Students analyze lava flows using google earth and ipad minis
Meghan Zea///News Editor
In an effort to further focus the Environmental Studies program on global issues, the Summer 2014 Mt. Fuji study abroad program combined both history and geography with modern tools like iPads and Google Earth.
Initiated by Director of Environmental Studies Jim Proctor, the Northwest Five Consortium program includes other liberal arts colleges in the Northwest, like Reed College and Willamette University, and works to create more globally focused Environmental Studies programs. The Mt. Fuji Abroad program, along with Proctor’s Swaziland study abroad program, focused on encouraging students in Lewis & Clark’s Environmental Studies program to travel outside the United States to do fieldwork.
Associate Professor of History Andrew Bernstein spearheaded the trip, drawing upon his research for an upcoming book about the multifaceted history of Mt. Fuji. He recruited Associate Professor of Geological Science Liz Safran to join him on a reconnaissance trip during Summer 2012 and she agreed to co-host the program the following summer.
“(The program) was rich and fascinating,” Safran said. “Not just Fuji itself, but Japan and its culture. “Everyone learned a lot because they were supportive and mutually curious.”
The Mt. Fuji Study Abroad trip required the 13 attending students to take 12 credits, including an Independent Study, History of Japan and Environmental Program. Additionally, the students joined in religious ceremonies, toured a toilet paper factory and even climbed Mt. Fuji.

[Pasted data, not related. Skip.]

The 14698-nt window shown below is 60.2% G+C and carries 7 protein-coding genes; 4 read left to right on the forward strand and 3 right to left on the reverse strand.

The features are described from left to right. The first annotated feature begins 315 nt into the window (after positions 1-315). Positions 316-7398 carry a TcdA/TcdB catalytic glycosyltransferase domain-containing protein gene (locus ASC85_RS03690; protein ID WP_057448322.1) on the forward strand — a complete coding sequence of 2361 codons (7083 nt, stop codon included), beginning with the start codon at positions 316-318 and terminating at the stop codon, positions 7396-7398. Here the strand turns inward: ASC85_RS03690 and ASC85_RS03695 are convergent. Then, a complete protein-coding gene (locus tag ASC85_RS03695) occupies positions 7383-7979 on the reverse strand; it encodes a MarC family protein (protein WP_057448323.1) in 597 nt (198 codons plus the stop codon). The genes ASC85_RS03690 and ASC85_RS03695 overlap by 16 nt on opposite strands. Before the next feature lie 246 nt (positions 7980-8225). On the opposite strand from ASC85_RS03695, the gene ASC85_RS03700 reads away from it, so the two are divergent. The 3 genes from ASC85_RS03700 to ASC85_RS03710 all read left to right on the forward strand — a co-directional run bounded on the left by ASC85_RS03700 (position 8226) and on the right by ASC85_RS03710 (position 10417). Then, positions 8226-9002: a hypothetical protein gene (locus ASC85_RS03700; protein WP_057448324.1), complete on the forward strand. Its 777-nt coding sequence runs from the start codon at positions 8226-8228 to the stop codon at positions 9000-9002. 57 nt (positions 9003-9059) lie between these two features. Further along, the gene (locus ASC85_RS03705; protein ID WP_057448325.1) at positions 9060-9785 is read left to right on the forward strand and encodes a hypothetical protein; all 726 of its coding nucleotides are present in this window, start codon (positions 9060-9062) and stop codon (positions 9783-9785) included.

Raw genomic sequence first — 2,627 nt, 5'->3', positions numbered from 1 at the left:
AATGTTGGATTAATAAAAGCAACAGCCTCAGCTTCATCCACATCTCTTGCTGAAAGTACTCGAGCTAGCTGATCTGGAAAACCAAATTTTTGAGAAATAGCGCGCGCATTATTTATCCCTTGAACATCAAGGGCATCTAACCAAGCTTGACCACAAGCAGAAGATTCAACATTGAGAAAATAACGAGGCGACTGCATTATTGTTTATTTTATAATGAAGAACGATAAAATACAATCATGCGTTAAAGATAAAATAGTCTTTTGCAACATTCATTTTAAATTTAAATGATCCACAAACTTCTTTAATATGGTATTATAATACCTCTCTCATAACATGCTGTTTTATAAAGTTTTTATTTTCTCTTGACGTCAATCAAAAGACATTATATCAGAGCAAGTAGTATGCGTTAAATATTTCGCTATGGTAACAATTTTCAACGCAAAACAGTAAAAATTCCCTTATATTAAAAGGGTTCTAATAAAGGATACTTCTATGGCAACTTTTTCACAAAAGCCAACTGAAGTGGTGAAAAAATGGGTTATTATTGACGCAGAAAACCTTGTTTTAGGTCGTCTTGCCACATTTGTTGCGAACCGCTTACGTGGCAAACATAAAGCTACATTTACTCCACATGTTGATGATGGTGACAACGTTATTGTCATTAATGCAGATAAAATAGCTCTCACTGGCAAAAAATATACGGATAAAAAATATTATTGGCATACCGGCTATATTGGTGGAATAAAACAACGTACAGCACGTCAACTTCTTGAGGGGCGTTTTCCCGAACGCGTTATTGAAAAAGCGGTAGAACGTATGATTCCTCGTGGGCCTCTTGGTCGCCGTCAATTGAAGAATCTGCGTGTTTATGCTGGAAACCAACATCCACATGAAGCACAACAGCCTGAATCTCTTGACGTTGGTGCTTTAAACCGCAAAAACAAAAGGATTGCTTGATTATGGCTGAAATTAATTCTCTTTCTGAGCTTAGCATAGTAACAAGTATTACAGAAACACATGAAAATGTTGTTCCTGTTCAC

One of the most unique aspects of the independent study aspect was its use of digital tools in the field. In fieldwork groups of three distinct focuses (geology, botany, and history), students analyzed three lava flows on the north side of Mt. Fuji. They documented their work by creating surveys of the land and making maps with Google Earth. Additionally, students blogged about their experience and posted it onto the Imagining the Global website.
Students from a myriad of majors went on the trip, which Bernstein maintains helped add diversity to the trip.
“Students really brought what they learned at LC and shared with the group,” Bernstein said. “I think the Mt. Fuji program was the liberal arts at their best because it was truly interdisciplinary.”
Both Bernstein and Safran maintain that the trip will likely not happen again until Summer 2017.
This article was updated on Oct. 22nd at 17:35 because some of the details of the trip and its associated research projects were misstated: Associate Professor of History Andrew Bernstein’s book is a multifaceted history of Mt. Fuij, not simply a geological one; The students toured just one toilet paper factory; The students studied three lava flows, not one; The reconnaissance trip was in Spring 2012, not Summer 2013; The third foci of the lava flow research was geology, not geography; and Bernstein described the program as truly “interdisciplinary,” not “international.”